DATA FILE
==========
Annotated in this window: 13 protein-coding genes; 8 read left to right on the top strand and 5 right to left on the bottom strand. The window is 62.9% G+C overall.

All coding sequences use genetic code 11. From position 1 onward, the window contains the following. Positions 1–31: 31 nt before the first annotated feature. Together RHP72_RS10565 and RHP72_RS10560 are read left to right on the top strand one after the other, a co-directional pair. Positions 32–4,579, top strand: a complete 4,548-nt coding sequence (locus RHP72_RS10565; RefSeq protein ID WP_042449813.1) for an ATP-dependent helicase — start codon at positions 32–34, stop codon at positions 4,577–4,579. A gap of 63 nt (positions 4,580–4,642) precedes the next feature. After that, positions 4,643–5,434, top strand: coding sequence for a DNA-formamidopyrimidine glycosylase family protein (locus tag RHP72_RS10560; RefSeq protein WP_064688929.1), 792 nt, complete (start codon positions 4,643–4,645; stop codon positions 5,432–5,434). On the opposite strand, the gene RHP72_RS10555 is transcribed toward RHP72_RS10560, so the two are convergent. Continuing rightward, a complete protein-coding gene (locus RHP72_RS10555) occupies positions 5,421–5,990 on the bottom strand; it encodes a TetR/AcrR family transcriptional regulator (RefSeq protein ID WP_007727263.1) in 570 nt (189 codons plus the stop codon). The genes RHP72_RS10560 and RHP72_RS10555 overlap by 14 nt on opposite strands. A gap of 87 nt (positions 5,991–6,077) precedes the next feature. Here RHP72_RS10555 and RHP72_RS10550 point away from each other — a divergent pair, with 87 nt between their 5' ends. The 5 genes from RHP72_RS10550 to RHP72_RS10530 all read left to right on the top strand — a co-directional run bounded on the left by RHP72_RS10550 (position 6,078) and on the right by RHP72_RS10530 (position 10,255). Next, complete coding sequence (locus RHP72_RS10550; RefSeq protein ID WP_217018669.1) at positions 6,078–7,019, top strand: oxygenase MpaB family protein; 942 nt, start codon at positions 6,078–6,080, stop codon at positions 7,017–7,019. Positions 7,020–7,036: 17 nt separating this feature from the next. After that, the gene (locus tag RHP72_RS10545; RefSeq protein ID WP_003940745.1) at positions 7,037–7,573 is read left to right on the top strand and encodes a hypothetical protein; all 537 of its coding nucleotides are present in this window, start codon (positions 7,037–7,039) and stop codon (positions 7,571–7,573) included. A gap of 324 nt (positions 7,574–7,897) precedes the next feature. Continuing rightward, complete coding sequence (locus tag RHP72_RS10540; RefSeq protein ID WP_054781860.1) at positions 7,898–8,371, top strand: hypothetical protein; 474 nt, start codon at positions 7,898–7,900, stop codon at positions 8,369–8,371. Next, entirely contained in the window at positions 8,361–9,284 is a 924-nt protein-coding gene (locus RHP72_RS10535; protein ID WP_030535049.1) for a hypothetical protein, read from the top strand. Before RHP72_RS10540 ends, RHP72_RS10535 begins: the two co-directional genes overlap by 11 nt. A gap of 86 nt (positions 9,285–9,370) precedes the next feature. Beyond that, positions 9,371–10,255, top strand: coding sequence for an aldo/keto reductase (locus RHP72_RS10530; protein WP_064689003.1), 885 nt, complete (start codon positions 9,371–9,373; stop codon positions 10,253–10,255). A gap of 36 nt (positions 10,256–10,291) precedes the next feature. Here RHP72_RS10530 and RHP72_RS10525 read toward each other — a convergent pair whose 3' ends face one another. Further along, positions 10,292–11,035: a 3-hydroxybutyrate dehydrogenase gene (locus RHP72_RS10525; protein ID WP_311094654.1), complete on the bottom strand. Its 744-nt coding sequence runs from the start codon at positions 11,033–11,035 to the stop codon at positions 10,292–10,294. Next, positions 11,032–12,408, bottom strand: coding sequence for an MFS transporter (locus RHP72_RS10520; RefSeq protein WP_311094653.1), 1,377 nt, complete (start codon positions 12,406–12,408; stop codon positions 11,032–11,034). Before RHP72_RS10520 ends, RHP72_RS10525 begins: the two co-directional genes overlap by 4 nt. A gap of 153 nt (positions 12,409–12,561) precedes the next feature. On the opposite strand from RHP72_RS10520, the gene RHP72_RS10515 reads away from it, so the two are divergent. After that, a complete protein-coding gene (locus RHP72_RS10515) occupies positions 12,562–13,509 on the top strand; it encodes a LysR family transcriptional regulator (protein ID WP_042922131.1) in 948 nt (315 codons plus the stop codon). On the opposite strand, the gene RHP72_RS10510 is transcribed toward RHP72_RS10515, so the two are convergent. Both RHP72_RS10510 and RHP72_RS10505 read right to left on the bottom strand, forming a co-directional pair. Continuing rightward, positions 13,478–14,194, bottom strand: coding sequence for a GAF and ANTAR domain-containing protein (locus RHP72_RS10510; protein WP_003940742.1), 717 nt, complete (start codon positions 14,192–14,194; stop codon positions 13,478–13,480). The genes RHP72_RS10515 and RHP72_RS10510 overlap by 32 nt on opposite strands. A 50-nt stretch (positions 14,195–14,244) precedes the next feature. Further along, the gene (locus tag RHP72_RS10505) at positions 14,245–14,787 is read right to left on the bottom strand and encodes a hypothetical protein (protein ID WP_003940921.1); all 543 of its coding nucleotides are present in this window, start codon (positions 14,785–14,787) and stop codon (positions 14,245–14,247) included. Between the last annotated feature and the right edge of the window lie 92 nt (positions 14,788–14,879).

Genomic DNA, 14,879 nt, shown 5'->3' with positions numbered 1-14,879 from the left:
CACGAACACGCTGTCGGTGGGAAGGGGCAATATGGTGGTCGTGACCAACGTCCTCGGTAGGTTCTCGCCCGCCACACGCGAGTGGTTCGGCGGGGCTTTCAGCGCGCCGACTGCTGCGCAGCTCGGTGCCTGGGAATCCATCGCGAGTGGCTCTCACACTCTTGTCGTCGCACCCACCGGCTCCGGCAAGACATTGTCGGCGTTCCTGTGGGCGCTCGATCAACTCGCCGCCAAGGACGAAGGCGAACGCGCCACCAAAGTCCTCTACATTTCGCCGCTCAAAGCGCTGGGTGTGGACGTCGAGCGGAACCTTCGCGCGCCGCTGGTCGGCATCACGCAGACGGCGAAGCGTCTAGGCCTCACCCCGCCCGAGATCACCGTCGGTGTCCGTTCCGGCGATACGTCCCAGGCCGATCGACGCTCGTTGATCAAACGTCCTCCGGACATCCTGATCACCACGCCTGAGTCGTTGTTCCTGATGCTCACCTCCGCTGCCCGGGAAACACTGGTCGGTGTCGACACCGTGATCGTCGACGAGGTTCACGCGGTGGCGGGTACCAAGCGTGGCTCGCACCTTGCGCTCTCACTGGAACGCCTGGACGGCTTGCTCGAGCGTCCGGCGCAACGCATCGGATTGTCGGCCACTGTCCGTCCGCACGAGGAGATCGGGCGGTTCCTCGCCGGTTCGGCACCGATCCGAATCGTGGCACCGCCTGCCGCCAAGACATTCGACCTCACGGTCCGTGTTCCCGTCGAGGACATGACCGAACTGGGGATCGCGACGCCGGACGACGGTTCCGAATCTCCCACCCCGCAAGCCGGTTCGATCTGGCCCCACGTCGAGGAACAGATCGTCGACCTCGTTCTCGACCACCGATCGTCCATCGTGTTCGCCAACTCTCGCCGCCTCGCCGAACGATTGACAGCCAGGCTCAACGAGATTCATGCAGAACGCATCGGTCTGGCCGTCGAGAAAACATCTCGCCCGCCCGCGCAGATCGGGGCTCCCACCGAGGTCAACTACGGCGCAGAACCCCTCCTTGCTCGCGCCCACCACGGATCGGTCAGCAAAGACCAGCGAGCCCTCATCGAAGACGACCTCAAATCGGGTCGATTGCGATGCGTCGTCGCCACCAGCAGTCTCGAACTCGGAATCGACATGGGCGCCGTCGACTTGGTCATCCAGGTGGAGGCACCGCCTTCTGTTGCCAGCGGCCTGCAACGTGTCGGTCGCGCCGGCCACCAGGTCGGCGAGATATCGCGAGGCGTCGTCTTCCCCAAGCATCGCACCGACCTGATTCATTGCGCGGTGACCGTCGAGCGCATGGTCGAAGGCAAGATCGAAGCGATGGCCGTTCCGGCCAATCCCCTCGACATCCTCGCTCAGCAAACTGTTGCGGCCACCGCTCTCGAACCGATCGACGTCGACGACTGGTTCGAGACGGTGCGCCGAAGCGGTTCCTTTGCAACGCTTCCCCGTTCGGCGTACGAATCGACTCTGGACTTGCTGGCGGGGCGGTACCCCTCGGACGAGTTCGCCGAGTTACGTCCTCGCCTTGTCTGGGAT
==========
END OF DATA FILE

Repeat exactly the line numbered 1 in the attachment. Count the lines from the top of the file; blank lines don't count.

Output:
Annotated in this window: 13 protein-coding genes; 8 read left to right on the top strand and 5 right to left on the bottom strand. The window is 62.9% G+C overall.